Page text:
The study, by Barrie Wade, reader in English and Education at Birmingham University, and Maggie Moore, senior lecturer at Newman College, also in Birmingham, is based on a continuing study of two sets of three-year- olds from a wide range of backgrounds.
One set came from a group of 300 families who three years ago took part in a one-off programme called Bookstart. They were given material which included a child's book, tips on how to share a book with a baby and details of how to join the library.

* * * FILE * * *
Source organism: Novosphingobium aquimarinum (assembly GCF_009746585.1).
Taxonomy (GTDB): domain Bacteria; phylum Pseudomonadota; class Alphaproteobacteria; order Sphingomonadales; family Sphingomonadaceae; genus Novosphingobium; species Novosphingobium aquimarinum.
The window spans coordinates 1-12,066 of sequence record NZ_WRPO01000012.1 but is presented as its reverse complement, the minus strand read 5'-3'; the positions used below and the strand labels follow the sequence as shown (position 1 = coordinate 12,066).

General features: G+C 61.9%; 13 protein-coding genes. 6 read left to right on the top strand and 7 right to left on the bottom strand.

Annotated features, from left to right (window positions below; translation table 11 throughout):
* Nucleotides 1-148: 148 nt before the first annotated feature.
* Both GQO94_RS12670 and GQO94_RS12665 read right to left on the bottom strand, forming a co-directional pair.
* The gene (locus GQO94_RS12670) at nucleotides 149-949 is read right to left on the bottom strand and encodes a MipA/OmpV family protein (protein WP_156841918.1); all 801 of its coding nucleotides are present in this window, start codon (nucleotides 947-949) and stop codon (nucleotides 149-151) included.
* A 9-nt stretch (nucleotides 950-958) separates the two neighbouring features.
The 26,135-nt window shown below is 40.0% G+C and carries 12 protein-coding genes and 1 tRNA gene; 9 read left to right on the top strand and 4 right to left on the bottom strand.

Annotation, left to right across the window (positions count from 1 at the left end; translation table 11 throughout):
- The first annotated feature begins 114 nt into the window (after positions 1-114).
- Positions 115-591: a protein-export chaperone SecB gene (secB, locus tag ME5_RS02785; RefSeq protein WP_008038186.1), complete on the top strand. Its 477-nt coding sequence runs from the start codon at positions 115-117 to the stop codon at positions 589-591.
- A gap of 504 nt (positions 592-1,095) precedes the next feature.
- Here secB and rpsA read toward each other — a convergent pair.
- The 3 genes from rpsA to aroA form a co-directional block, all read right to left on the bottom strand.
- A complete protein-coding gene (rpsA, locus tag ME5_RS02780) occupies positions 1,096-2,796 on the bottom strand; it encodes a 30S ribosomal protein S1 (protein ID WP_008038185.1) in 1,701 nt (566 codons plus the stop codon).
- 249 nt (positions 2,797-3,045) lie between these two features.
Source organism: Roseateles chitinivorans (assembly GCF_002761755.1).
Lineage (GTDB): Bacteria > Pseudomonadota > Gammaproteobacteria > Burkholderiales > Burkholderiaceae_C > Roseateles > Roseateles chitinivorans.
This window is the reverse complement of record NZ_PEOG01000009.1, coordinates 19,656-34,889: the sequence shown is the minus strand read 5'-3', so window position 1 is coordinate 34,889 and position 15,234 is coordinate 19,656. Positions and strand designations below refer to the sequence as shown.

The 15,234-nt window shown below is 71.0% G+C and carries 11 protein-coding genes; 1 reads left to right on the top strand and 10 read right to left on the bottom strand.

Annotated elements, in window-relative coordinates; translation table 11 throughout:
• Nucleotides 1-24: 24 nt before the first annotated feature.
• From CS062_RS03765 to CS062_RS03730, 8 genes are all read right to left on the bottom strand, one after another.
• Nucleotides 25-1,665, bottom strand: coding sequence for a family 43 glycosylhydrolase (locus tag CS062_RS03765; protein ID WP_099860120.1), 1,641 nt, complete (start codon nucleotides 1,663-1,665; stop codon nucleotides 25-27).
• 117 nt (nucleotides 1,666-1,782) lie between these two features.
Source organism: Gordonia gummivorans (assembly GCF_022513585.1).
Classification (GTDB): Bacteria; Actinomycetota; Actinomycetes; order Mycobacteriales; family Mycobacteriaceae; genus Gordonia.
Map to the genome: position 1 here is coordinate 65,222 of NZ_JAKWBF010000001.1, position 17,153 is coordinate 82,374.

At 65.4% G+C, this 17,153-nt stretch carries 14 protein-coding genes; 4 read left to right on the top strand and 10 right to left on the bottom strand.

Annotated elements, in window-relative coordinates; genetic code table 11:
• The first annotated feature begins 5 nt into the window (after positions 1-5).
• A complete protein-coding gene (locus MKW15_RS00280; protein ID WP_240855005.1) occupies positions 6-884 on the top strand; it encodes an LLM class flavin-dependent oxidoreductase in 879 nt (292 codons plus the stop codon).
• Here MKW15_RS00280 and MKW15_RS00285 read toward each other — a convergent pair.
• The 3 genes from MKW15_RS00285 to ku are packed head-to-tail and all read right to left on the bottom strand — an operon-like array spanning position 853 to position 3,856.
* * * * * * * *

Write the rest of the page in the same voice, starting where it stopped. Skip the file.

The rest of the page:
The other set consisted of children born at the same time who did not take part in Bookstart. In all, 57 three-year-olds were monitored . Two out of five of the families gave books a low priority, most of them non- Bookstart families. Only one in 10 of this group gave books as presents - they were more likely to give sweets.
Dr Wade said: "Babies have enormous potential. They need intellectual stimulus as much as they need their nappy changing and the right diet."
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